Date of Award
Master of Science (MSc)
Peter J. Keir
A model to predict carpal tunnel syndrome (CTS) risk would improve ergonomic assessments and help reduce the incidence of occupational CTS and its associated costs. Research spanning over sixty years has shown that deviated wrist, forearm, and hand posture has on the hydrostatic pressure within the carpal tunnel (also known as carpal tunnel pressure, CTP). Elevated CTP is a mechanism of the development, or aggravation of CTS symptoms. The purpose of this thesis was to develop a model to predict CTS risk, based on CTP, and incorporate the model into an ergonomic tool for use by ergonomists. An extensive literature review identified additional studies that investigated the effects of pronation/supination, finger posture, and fingertip loading on CTP. The effect of wrist, forearm, and hand posture was then incorporated into the model via a series of regression equations developed for each plane of movement. The effect of fingertip loading (independent to the posture effects) was included using a multiplier based on the hand posture and load magnitude. To provide a user-friendly tool for ergonomists, a graphical-user-interface was developed to predict CTS risk based on the developed model. Input variables were wrist, hand, and forearm posture, and fingertip loading. CTP program estimated CTP, and compared the predicted pressure to a known threshold beyond which median nerve function has been shown to degrade. The tool was then evaluated by comparing the output of the tool (CTS risk) to the incidence of CTS in a large automotive manufacturing environment. There was no significant difference between the two groups (workers completing jobs with an incidence of CTS and workers completing jobs with no incidence of CTS). The tool marks an important first step v towards providing ergonomists with a much-needed tool to predict CTS risk based on posture, frequency, and fingertip force.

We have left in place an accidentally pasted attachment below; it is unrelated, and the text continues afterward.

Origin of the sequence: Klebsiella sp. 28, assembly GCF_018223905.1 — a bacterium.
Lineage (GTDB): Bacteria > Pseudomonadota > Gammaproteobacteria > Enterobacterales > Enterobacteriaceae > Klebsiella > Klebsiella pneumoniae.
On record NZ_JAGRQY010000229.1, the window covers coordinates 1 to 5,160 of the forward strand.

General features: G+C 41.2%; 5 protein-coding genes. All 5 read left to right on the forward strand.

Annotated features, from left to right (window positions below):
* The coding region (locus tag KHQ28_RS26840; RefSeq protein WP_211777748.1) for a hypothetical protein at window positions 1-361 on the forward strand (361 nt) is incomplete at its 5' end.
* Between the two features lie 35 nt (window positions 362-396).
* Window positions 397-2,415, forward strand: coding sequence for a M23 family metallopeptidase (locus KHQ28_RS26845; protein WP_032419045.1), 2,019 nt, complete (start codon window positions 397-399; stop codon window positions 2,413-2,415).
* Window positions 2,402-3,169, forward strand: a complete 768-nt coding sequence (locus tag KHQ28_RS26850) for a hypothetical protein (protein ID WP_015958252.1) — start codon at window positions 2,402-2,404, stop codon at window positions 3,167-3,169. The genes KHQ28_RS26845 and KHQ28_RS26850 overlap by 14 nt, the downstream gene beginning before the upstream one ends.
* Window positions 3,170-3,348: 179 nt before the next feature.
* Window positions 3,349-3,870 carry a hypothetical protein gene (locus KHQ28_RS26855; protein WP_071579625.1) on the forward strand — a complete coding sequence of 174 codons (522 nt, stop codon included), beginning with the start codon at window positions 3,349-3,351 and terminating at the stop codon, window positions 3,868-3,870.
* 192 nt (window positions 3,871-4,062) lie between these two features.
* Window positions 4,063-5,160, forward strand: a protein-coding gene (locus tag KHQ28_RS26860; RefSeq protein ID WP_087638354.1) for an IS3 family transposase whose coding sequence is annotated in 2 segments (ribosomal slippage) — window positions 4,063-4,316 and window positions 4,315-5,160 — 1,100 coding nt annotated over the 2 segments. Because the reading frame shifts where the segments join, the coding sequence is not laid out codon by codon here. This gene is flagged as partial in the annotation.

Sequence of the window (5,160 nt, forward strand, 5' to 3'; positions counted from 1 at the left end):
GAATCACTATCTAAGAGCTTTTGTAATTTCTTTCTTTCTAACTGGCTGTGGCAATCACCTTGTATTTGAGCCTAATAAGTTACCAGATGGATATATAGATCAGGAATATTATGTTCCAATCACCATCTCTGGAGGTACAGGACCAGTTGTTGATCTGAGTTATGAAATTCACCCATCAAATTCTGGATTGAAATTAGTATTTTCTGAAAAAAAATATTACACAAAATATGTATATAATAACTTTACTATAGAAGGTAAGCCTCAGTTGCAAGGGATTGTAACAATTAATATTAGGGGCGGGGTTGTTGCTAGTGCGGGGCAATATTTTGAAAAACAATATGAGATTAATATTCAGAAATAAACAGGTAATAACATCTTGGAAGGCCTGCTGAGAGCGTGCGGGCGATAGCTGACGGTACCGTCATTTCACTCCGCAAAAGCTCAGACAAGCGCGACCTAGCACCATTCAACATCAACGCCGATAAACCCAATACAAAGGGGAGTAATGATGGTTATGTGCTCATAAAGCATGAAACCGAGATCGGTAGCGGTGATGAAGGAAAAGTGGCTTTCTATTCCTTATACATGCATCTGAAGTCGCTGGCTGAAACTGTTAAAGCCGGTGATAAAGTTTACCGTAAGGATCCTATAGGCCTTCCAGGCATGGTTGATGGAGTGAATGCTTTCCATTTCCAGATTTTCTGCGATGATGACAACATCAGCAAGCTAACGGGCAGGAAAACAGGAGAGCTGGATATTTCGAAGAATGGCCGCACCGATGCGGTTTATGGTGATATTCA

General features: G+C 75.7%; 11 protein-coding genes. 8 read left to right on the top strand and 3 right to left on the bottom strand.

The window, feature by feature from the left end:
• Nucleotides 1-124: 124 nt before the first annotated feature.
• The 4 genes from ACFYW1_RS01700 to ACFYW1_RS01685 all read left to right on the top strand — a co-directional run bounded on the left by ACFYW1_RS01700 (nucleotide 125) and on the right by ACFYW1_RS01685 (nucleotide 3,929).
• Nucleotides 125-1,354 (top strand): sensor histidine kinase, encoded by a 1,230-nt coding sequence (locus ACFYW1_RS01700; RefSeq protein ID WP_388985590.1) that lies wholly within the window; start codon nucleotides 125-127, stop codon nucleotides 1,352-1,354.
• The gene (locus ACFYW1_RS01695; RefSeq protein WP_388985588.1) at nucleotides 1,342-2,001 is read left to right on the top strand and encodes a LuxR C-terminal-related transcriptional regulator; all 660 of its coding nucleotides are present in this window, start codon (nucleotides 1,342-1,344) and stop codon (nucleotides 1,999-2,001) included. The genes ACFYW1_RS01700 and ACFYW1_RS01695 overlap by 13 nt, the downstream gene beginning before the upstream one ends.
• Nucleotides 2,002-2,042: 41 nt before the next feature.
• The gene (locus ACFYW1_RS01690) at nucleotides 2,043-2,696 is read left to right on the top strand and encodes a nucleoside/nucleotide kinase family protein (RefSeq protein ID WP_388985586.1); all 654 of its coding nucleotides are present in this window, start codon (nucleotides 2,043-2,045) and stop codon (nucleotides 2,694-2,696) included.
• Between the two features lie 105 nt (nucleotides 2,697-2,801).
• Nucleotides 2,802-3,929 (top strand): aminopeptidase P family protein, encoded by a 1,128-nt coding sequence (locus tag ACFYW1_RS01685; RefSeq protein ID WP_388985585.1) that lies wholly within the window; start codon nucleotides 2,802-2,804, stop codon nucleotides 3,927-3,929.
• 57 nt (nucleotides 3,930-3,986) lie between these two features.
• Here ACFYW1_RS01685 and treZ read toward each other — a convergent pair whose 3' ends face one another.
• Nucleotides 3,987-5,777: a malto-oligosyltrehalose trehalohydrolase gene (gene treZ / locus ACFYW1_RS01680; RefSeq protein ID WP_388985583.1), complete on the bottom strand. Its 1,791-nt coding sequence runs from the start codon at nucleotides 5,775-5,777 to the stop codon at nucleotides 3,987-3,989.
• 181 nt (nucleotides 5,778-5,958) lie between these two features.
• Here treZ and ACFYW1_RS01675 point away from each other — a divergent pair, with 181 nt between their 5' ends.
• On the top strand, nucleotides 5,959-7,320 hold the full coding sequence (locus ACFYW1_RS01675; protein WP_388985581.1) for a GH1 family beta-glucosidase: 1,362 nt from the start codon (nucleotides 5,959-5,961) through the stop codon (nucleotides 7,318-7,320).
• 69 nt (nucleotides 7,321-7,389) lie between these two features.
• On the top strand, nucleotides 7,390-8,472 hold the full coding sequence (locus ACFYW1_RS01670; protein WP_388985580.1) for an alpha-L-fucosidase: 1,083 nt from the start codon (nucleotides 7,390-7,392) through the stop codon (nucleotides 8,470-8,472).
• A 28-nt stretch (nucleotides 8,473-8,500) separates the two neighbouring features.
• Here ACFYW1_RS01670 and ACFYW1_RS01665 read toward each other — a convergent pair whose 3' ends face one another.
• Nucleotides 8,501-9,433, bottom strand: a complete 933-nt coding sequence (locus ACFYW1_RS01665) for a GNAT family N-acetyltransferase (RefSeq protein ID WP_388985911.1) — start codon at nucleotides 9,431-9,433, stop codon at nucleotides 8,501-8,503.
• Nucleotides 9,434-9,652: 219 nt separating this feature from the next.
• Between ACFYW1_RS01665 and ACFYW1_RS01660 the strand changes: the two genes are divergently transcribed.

Weresch, Justin A., "PREDICTING CARPAL TUNNEL PRESSURE: AN ERGONOMIC TOOL TO PREDICT CARPAL TUNNEL SYNDROME RISK" (2011). Open Access Dissertations and Theses. Paper 6162.
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